U.S. forces in the Middle East were put on highest alert Friday after intelligence reports suggested that terrorists might attack American military or civilian targets in the region, defense officials said.
Army Gen. Tommy Franks, chief of the U.S. regional military command for the Middle East, canceled a Marine exercise in Jordan, ordered all Navy ships to sea for safety and directed Army and Air Force personnel to observe special security precautions, an official said.
As the forces moved to so-called Threat Condition Delta, the State Department warned American civilians in the region that there was a growing risk to them and to U.S. facilities and property.
The alert, one of a series in recent months, came after U.S. authorities received information that associates of Saudi dissident Osama bin Laden had begun activities that indicated an attack might be imminent, officials said.
The alert also came a day after U.S. officials indicted 14 suspects in the 1996 bombing of a U.S. Air Force barracks in Dhahran, Saudi Arabia. One official said it was not immediately clear that the new threat was related to this development.
The intelligence that led to the alert was "credible terrorist threat information," one official said, although he said the information did not identify a specific target or the exact time of any attack.
All of the officials requested anonymity because they are not allowed to speak publicly about the U.S. response to security threats.
The alert underscored again how a series of deadly attacks in recent years has led military authorities in the region to believe that their personnel are at constant risk.
In October, 17 sailors were killed when the U.S. guided-missile destroyer Cole was attacked by suicide bombers in the Yemeni port of Aden. In August 1998, 224 people were killed and about 5,000 injured when bombers struck U.S. embassies in Kenya and Tanzania.
The bombing of the Dhahran barracks killed 19 U.S. servicemen and led the military to undertake a major overhaul of security procedures.
In response to the latest threat, several Navy minesweeping ships were ordered out of port in Bahrain, headquarters for the U.S. 5th Fleet, which patrols the Persian Gulf area.
The aircraft carrier Constellation and its battle group were already at sea, officials said.
A contingent of 2,200 Marines operating as an amphibious ready group cut short training in Jordan, officials said. The Marines were being taken to their three ships, led by the amphibious assault ship Boxer.
The military orders a Delta alert only if it believes a specific threat against a specific target is considered likely. In such a situation, vehicles entering facilities are searched, packages are inspected, some roads are closed, and trips off base are limited.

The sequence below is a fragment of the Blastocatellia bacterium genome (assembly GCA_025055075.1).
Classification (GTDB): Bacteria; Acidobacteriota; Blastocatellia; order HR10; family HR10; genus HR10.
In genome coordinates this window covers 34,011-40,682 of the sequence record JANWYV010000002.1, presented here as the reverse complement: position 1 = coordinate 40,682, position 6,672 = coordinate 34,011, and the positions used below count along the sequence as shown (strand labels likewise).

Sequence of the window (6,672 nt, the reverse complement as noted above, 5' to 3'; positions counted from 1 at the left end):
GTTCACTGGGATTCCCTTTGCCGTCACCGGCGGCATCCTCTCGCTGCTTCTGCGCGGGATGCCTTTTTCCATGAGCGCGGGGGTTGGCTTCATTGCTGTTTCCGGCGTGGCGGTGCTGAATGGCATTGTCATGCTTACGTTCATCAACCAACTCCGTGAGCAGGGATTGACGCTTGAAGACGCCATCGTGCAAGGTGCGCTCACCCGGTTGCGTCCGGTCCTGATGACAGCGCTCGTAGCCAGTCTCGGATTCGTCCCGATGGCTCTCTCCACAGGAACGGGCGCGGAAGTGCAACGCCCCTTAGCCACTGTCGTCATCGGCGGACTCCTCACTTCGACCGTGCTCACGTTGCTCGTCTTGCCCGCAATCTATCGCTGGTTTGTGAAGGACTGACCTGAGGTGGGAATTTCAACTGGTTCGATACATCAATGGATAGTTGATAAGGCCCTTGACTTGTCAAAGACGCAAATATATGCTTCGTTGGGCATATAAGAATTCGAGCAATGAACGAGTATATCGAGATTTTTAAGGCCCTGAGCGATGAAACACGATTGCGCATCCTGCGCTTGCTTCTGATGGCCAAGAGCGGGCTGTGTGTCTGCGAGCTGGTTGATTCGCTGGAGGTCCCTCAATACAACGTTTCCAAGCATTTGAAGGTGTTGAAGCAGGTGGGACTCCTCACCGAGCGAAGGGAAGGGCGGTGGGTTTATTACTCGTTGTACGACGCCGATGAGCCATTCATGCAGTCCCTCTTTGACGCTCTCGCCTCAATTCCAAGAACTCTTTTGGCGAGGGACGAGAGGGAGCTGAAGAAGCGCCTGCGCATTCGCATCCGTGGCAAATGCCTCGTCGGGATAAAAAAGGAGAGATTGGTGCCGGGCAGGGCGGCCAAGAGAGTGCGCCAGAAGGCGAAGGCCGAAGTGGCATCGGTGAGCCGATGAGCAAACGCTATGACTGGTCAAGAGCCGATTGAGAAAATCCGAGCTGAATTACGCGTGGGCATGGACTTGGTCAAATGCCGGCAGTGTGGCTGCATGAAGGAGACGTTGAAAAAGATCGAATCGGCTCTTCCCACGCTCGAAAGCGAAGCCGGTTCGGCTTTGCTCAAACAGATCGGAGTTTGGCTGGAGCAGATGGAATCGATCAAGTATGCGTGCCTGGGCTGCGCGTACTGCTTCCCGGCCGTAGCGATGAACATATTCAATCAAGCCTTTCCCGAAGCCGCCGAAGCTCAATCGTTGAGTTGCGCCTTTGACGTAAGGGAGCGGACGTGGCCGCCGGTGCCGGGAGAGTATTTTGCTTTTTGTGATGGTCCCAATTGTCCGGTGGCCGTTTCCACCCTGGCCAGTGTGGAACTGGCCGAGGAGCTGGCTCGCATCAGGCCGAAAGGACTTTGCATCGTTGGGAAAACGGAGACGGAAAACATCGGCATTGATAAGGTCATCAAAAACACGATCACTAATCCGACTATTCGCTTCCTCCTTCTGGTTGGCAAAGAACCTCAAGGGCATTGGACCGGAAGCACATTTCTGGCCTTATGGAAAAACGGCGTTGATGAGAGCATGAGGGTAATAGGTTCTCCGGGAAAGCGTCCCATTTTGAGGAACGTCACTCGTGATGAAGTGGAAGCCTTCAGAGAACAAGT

The U.S. Central Command oversees a force that generally includes about 30 naval vessels, 175 aircraft and between 17,000 and 25,000 personnel. While the command's area of operation extends from northeastern Africa into Central Asia, most of the U.S. forces are concentrated in the Persian Gulf area, said Army Lt. Col. Rick Thomas, a Central Command spokesman in Tampa, Fla.
After a threat at the end of May, U.S. forces in Bahrain were put on their second-highest state of alert, called Threat Condition Charlie.
The United States subsequently moved FBI and Navy investigators from Aden to the Yemeni capital, Sana, for their safety. The FBI investigators, who were looking into the attack on the Cole, eventually left the country.
After the Cole bombing, the Navy ordered ships to avoid the Suez Canal because of safety concerns.
The indictment in the Khobar Towers bombing found that "elements of the Iranian government inspired, supported and supervised members of Saudi Hezbollah" engaged in preparing the attack, Atty. Gen. John Ashcroft said in announcing the charges.
While the indictment did not name or charge any members of the Iranian government, the United States has long accused Iran's Islamic government of backing international terrorism.
On Friday, both Iran and Saudi Arabia criticized the indictments. Iran denied that it had been involved in the blast. In Yemen, Saudi Defense Minister Prince Sultan ibn Abdulaziz declared that the U.S. was wrong to issue indictments in a case that he said was his country's alone to prosecute.
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